Illegal, Unreported and Unregulated (IUU) fishing

Links between IUU Fishing and crimes in the fisheries sector

In addition to IUU fishing, the activities of fishers and vessels that engage in IUU fishing can constitute, lead to, or go hand-in-hand with, crimes in the fisheries sector.


The above diagram demonstrates the links between IUU fishing and crimes in the fisheries sector i.e. fisheries-related crimes and crimes associated with the fisheries sector.[1] 

Fisheries-related crimes are closely linked with the fishing operation, even if not considered illegal, unreported or unregulated fishing, as they may not constitute fishing as such. Examples of fisheries-related crimes include document fraud e.g. forged fishing licences, tax crimes, money laundering, inappropriate working conditions, etc. 

Crimes associated with the fisheries sector are crimes that have no direct connection with fishing operations but take place on fishing vessels, or during a fishing operation and using the fishing operation as a cover, opportunity or means to commit such crimes. Examples of these include: drug trafficking, human trafficking, arms trafficking, piracy etc. 

Tackling each of these three different categories requires particular, concerted action by different agencies and different operational and legal frameworks. They may not necessarily be addressed using the same tools. However, in some cases, a vessel may be involved in activities that fall into all three categories which necessitates coordinated enforcement action.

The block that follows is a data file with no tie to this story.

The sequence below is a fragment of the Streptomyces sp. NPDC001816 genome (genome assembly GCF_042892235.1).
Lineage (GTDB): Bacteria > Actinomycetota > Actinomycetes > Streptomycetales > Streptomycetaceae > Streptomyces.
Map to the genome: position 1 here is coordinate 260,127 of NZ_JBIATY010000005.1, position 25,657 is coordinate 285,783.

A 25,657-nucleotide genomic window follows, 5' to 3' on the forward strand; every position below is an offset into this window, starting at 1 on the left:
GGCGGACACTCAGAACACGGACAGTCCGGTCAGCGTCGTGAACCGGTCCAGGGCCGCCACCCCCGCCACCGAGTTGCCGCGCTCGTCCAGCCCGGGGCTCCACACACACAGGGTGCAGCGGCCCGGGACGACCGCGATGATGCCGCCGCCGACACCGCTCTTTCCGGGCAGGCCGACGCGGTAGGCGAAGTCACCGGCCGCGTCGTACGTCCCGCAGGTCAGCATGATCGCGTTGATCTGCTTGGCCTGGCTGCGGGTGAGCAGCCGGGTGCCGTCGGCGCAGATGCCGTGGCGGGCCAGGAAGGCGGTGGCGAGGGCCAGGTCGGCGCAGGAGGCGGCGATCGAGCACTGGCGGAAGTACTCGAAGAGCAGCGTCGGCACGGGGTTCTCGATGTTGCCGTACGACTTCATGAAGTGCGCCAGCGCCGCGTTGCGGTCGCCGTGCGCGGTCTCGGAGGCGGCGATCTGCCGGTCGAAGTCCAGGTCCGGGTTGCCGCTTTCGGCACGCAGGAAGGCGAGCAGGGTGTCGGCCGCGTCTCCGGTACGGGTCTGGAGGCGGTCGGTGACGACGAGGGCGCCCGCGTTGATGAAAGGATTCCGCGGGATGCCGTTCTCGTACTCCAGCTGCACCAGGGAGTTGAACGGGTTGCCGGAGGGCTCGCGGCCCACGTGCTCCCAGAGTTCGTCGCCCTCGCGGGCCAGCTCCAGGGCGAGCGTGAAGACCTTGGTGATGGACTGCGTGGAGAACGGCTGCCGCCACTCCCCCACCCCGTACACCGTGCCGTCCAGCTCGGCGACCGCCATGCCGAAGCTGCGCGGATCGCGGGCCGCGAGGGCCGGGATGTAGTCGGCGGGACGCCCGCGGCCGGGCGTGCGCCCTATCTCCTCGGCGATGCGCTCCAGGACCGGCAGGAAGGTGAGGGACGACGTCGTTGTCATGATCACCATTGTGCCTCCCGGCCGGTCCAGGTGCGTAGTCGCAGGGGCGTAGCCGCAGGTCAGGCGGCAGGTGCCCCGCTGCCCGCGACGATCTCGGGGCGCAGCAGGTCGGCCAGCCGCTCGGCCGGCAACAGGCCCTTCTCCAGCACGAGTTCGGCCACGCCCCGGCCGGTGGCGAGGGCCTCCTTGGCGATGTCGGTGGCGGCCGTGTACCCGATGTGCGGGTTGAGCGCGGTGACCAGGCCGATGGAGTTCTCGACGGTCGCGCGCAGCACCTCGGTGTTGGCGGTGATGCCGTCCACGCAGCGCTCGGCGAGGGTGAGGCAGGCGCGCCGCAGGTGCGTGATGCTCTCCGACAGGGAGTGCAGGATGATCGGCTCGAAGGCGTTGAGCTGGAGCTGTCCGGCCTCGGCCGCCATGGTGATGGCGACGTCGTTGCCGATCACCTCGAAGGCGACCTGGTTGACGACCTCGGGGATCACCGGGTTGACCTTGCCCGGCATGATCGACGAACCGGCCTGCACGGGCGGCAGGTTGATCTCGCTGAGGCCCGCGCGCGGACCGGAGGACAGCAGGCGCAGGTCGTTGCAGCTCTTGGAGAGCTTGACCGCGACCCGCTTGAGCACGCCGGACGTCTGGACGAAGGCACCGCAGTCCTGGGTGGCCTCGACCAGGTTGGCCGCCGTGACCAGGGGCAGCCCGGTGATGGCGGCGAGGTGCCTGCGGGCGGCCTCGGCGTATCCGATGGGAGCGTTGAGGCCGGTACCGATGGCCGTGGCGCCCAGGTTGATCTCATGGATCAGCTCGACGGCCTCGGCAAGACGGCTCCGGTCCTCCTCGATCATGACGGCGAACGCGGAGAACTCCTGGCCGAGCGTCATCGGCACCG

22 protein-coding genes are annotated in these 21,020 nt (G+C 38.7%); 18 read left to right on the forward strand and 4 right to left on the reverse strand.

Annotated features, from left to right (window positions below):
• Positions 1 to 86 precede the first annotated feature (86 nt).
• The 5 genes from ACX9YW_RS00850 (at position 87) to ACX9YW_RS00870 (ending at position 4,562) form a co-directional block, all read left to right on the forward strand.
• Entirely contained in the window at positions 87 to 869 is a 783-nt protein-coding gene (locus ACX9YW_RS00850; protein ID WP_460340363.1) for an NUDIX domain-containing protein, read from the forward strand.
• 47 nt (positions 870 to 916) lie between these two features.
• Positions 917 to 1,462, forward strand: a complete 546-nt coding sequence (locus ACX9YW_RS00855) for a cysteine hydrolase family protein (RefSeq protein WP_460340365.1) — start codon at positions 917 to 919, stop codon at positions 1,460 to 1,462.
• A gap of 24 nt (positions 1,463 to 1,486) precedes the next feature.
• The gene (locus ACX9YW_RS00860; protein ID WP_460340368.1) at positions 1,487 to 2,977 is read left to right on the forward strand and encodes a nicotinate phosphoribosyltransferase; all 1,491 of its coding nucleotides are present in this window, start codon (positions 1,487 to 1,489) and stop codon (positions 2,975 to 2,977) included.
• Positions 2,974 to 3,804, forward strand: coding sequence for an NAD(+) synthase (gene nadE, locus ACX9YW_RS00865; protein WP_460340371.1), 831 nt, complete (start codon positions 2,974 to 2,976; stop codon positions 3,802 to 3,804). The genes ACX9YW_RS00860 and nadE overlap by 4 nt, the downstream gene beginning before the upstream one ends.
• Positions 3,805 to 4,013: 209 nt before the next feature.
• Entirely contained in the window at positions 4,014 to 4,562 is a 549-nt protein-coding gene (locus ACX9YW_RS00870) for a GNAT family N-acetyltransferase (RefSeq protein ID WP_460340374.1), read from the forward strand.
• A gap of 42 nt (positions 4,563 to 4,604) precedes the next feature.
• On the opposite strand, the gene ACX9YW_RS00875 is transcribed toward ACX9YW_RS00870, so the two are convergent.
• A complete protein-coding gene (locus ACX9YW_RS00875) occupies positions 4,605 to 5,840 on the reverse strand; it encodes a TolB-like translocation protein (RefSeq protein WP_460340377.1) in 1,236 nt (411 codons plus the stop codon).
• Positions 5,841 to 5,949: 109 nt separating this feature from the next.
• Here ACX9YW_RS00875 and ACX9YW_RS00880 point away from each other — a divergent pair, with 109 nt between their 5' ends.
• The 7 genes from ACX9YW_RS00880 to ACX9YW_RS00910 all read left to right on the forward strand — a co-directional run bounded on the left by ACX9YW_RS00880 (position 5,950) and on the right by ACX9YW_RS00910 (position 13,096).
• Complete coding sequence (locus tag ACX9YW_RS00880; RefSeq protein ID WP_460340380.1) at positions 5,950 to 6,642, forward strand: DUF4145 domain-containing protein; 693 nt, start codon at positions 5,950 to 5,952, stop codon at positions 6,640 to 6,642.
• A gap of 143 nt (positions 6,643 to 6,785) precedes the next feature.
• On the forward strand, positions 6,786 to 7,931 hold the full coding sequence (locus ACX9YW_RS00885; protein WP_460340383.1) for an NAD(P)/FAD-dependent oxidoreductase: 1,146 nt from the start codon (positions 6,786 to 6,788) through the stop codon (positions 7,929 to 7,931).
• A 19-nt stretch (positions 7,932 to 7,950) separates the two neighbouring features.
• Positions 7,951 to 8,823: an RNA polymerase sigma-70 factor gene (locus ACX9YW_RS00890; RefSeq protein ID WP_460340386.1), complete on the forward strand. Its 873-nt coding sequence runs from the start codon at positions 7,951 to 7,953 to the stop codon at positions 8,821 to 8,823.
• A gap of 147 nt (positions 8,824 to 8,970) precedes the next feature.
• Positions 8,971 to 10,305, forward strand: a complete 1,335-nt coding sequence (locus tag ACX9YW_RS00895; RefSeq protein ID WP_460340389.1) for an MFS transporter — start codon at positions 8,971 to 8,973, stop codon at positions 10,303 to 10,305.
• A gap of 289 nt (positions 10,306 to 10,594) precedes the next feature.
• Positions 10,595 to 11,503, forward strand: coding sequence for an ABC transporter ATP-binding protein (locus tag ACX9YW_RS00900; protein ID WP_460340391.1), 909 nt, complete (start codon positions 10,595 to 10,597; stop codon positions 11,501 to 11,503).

A number of agencies have been working to develop instruments to tackle crimes that are associated with the fisheries sector. For instance, the International Labour Organization (ILO) led the development of the Work in Fishing Convention (C188), which was adopted in 2007 and entered into force in November 2017. This Convention outlines a minimum standard for the employment of workers on fishing vessels, including minimum age, conditions of service, safety of workers, payments, repatriation, accommodations and other matters. 

The United Nations Office on Drugs and Crime (UNODC) has several initiatives which address fisheries-related crimes as well as crimes associated with the fisheries sector, including the Global Programme for Combating Wildlife and Forest Crime, the Maritime Crime Programme, the Global Programme against Money Laundering and the Container Control Programme. The UNODC also worked with its Members on the United Nations Convention against Transnational Organized Crime, which was adopted by the United Nations General Assembly (UNGA) in 2000 and entered into force in 2003.

[1] These are not defined terms, but are used here for the purpose of explanation